Cleaning the Exterior of Your Sewing Machine

ProtectAllSome of you know that back in the 90s, before I was a sewing machine technician, I worked in a couple of motorcycle shops. In the first, I worked as the sole employee. I did everything from mechanical work to insurance estimates. In the second shop, I worked in the parts department. In regards to cleaning, a motorcycle has many parts that can be compared to a sewing machine. Both have metal, plastic, rubber, plexiglass, and sometimes glass.

For years I used Honda’s motorcycle polish, part number 08C25-P011M. It sprayed on thick, didn’t drip, and could clean just about anything. Grease, oil, road tar, chewing gum, or anything else was no match for this cleaner, and it even smelled good. The only problem was, a few years ago, Honda changed the formula. I noticed that the spray itself was no longer white, but now a pink/tan color. Color doesn’t really matter, but the cleaning characteristics of the polish were no longer the same.

I had to find something to replace my beloved Honda Polish, so I went to the local motorcycle shop, and tested out a few products. Now, after more than 3 years, I can say that my preferred replacement is ProtectAll. In a lot of ways, ProtectAll seems to clean and polish like the old Honda Polish.

Now, before you go thinking that I’m only talking about this product because I’m trying to sell it to you, I should tell you that I don’t sell it. You can find it on Amazon, but if you want some faster you might go into your local motorcycle shop and see if they have it. An auto parts store might even have it.

Here’s what I love about ProtectAll; I’ve cleaning hundreds of sewing machines with it, and have never damaged the surface or finish of any of them. I use soft yellow microfiber towels that we buy at Costco, and the sewing machines that leave my work-bench end up looking like new every time.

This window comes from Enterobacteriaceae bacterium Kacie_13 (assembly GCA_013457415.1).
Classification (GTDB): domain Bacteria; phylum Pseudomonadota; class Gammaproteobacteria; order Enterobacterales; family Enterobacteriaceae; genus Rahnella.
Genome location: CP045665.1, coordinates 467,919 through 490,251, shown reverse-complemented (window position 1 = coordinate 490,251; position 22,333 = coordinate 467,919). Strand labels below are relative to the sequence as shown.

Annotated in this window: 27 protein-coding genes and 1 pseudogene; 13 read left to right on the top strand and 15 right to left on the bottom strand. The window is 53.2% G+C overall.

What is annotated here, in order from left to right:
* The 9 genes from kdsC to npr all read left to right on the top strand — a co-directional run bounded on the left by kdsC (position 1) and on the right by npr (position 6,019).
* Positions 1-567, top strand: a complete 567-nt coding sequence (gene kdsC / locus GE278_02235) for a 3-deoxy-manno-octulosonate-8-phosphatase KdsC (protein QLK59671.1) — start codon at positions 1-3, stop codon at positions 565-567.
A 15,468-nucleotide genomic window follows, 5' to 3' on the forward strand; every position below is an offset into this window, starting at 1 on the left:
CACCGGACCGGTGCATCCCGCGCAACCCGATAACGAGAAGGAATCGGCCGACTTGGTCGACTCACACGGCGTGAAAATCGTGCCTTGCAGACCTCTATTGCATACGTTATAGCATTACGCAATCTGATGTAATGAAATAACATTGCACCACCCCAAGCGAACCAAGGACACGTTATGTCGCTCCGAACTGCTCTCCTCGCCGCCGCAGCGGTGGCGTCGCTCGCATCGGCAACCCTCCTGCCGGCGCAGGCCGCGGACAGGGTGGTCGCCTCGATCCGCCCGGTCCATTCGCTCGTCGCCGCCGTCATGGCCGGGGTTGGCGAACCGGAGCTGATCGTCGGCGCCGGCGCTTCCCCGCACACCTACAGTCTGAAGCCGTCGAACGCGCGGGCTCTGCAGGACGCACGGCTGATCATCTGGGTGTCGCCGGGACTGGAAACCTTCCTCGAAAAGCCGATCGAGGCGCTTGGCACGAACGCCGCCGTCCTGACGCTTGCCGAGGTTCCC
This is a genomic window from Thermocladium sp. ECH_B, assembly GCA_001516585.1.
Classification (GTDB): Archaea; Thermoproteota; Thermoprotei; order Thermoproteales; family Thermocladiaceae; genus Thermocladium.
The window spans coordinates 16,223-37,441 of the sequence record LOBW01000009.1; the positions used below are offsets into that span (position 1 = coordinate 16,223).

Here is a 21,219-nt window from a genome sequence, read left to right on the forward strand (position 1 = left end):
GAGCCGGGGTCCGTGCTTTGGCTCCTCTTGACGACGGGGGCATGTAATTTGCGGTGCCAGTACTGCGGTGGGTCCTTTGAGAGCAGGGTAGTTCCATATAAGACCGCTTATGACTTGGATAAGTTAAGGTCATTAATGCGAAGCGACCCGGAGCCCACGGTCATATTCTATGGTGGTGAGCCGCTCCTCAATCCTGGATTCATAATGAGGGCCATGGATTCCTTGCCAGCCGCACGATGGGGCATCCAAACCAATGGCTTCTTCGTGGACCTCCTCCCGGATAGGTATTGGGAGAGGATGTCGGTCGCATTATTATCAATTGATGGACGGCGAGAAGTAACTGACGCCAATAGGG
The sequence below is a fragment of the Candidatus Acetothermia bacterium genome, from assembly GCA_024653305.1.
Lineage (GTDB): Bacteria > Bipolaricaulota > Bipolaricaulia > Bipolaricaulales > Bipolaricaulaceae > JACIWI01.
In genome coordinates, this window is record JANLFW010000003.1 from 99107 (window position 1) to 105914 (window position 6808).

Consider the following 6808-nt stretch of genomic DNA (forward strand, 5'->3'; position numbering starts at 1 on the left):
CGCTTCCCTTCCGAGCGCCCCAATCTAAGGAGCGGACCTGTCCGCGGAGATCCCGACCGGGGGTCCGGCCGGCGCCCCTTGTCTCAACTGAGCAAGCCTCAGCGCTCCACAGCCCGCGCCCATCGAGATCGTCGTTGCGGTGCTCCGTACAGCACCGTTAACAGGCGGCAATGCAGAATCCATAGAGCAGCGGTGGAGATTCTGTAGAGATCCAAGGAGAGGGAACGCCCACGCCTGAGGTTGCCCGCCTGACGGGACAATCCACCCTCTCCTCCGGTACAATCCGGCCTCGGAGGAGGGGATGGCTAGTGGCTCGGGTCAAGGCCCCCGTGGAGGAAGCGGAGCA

Disclaimer: I can’t be responsible for your sewing machine getting damaged if you spray ProtectAll or a similar product on it. Use common sense and spot test the cleaner on your machine, in a place that nobody will see, before spraying it all over the place. Do I do this? No, I don’t, but I’m telling you to so if your machine gets damaged you can’t say it’s my fault.

I’ve got a few other cleaning products in my arsenal. ProtectAll is great for normal cleaning and polishing, but sometimes you need a solvent, or a really strong cleaner. There are times when a metal part has rust or corrosion, and ProtectAll is not going to help you there. Rubbing alcohol, brake cleaner, PB Blaster, and even harsher chemicals may be necessary to clean some parts. It’s important to use the right chemical for the job, but what’s more important is to not use something that will damage the part.

So, if you didn’t know what you could use to dust your machine, or perhaps you got something else on your machine and didn’t know what to use to clean it, you ought to try ProtectAll. I think you’ll be very happy with it.

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Reader Comments (5)

Ronda Reed on 8/29/12 @ 6:23pm

I just used some acetone nail polish remover on a soft paper towel to clean scuff marks off my Matic 910's clam shell cover. Worked very well. Getting it ready for my 11 year old grand niece, who wants to sew. She lives in Corona, so will tell her to come to your store for servicing and sewing classes.

Thanks! Ronda

Bonnie Liberman on 10/8/12 @ 3:50pm

Are you EVER going to change your blog post!!!!! I love to read NEW ones.

b.gottier on 10/11/12 @ 1:34pm

Bonnie, I'm so sorry. We've been so incredibly busy lately, that I haven't been writing blog posts. I'm going to try to get one done today, OK? Thanks for reading!

Bonnie Liberman on 10/16/12 @ 5:15am

Thank you so very much.

Mindy C on 3/7/13 @ 1:46am

Do you think it is safe to use Windex on the screen of my Bernina 830?

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